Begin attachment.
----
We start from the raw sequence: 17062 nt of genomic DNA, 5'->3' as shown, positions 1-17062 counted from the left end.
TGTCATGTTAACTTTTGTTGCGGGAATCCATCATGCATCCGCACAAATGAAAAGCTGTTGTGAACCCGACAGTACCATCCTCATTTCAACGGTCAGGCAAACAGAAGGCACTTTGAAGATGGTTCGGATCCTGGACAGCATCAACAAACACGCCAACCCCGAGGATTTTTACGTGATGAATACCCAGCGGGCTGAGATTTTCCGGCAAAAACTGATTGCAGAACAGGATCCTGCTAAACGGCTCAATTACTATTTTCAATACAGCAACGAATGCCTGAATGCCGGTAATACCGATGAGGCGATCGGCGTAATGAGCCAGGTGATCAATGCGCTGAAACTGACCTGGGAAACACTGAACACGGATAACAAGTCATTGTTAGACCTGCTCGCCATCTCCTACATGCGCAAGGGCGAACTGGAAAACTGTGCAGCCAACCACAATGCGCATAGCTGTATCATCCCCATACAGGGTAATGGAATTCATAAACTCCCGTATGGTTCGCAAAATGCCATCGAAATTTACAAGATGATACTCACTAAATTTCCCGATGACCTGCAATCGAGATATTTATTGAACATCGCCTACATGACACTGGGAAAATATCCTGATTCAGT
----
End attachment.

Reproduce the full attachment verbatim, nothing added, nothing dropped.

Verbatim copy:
We start from the raw sequence: 17062 nt of genomic DNA, 5'->3' as shown, positions 1-17062 counted from the left end.
TGTCATGTTAACTTTTGTTGCGGGAATCCATCATGCATCCGCACAAATGAAAAGCTGTTGTGAACCCGACAGTACCATCCTCATTTCAACGGTCAGGCAAACAGAAGGCACTTTGAAGATGGTTCGGATCCTGGACAGCATCAACAAACACGCCAACCCCGAGGATTTTTACGTGATGAATACCCAGCGGGCTGAGATTTTCCGGCAAAAACTGATTGCAGAACAGGATCCTGCTAAACGGCTCAATTACTATTTTCAATACAGCAACGAATGCCTGAATGCCGGTAATACCGATGAGGCGATCGGCGTAATGAGCCAGGTGATCAATGCGCTGAAACTGACCTGGGAAACACTGAACACGGATAACAAGTCATTGTTAGACCTGCTCGCCATCTCCTACATGCGCAAGGGCGAACTGGAAAACTGTGCAGCCAACCACAATGCGCATAGCTGTATCATCCCCATACAGGGTAATGGAATTCATAAACTCCCGTATGGTTCGCAAAATGCCATCGAAATTTACAAGATGATACTCACTAAATTTCCCGATGACCTGCAATCGAGATATTTATTGAACATCGCCTACATGACACTGGGAAAATATCCTGATTCAGT